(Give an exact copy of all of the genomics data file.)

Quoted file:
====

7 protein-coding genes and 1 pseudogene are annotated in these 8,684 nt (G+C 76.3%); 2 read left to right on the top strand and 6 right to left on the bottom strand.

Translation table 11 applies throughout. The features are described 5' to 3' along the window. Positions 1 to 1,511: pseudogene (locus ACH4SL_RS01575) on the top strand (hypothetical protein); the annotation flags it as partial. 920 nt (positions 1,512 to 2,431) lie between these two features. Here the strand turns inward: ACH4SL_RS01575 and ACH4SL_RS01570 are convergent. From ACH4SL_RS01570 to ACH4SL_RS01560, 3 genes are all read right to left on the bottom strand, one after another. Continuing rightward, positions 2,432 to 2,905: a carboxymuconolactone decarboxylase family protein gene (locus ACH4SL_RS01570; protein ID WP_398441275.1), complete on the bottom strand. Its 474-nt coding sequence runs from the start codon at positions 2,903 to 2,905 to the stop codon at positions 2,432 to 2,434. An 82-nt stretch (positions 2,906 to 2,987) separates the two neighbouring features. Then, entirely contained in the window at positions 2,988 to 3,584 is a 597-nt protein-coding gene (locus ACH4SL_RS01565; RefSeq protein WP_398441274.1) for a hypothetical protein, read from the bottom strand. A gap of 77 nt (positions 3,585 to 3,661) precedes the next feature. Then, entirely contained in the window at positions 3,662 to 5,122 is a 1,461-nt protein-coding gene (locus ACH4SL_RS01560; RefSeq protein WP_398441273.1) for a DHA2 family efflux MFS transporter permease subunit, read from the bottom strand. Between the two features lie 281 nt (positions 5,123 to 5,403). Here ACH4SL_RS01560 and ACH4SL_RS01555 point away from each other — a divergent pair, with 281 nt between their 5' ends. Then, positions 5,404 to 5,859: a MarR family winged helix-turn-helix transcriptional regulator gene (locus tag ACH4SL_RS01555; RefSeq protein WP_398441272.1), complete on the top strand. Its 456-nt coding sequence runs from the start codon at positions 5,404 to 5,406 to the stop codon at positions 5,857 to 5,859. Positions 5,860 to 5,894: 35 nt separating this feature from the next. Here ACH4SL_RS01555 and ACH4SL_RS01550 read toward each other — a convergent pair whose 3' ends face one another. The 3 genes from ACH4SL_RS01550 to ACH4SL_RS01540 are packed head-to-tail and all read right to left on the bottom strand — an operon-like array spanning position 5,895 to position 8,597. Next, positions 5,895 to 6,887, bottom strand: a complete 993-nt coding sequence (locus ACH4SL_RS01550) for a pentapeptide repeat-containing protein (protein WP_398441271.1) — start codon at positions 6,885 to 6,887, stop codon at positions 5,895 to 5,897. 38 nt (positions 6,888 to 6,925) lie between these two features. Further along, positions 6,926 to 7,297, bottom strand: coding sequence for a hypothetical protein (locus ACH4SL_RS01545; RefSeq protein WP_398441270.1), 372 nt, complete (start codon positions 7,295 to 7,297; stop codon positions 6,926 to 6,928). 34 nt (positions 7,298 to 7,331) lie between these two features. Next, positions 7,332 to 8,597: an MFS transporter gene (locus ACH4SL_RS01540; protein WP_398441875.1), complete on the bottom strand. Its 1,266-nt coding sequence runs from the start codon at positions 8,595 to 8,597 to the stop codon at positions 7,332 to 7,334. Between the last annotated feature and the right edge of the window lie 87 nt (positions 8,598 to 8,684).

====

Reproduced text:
7 protein-coding genes and 1 pseudogene are annotated in these 8,684 nt (G+C 76.3%); 2 read left to right on the top strand and 6 right to left on the bottom strand.

Translation table 11 applies throughout. The features are described 5' to 3' along the window. Positions 1 to 1,511: pseudogene (locus ACH4SL_RS01575) on the top strand (hypothetical protein); the annotation flags it as partial. 920 nt (positions 1,512 to 2,431) lie between these two features. Here the strand turns inward: ACH4SL_RS01575 and ACH4SL_RS01570 are convergent. From ACH4SL_RS01570 to ACH4SL_RS01560, 3 genes are all read right to left on the bottom strand, one after another. Continuing rightward, positions 2,432 to 2,905: a carboxymuconolactone decarboxylase family protein gene (locus ACH4SL_RS01570; protein ID WP_398441275.1), complete on the bottom strand. Its 474-nt coding sequence runs from the start codon at positions 2,903 to 2,905 to the stop codon at positions 2,432 to 2,434. An 82-nt stretch (positions 2,906 to 2,987) separates the two neighbouring features. Then, entirely contained in the window at positions 2,988 to 3,584 is a 597-nt protein-coding gene (locus ACH4SL_RS01565; RefSeq protein WP_398441274.1) for a hypothetical protein, read from the bottom strand. A gap of 77 nt (positions 3,585 to 3,661) precedes the next feature. Then, entirely contained in the window at positions 3,662 to 5,122 is a 1,461-nt protein-coding gene (locus ACH4SL_RS01560; RefSeq protein WP_398441273.1) for a DHA2 family efflux MFS transporter permease subunit, read from the bottom strand. Between the two features lie 281 nt (positions 5,123 to 5,403). Here ACH4SL_RS01560 and ACH4SL_RS01555 point away from each other — a divergent pair, with 281 nt between their 5' ends. Then, positions 5,404 to 5,859: a MarR family winged helix-turn-helix transcriptional regulator gene (locus tag ACH4SL_RS01555; RefSeq protein WP_398441272.1), complete on the top strand. Its 456-nt coding sequence runs from the start codon at positions 5,404 to 5,406 to the stop codon at positions 5,857 to 5,859. Positions 5,860 to 5,894: 35 nt separating this feature from the next. Here ACH4SL_RS01555 and ACH4SL_RS01550 read toward each other — a convergent pair whose 3' ends face one another. The 3 genes from ACH4SL_RS01550 to ACH4SL_RS01540 are packed head-to-tail and all read right to left on the bottom strand — an operon-like array spanning position 5,895 to position 8,597. Next, positions 5,895 to 6,887, bottom strand: a complete 993-nt coding sequence (locus ACH4SL_RS01550) for a pentapeptide repeat-containing protein (protein WP_398441271.1) — start codon at positions 6,885 to 6,887, stop codon at positions 5,895 to 5,897. 38 nt (positions 6,888 to 6,925) lie between these two features. Further along, positions 6,926 to 7,297, bottom strand: coding sequence for a hypothetical protein (locus ACH4SL_RS01545; RefSeq protein WP_398441270.1), 372 nt, complete (start codon positions 7,295 to 7,297; stop codon positions 6,926 to 6,928). 34 nt (positions 7,298 to 7,331) lie between these two features. Next, positions 7,332 to 8,597: an MFS transporter gene (locus ACH4SL_RS01540; protein WP_398441875.1), complete on the bottom strand. Its 1,266-nt coding sequence runs from the start codon at positions 8,595 to 8,597 to the stop codon at positions 7,332 to 7,334. Between the last annotated feature and the right edge of the window lie 87 nt (positions 8,598 to 8,684).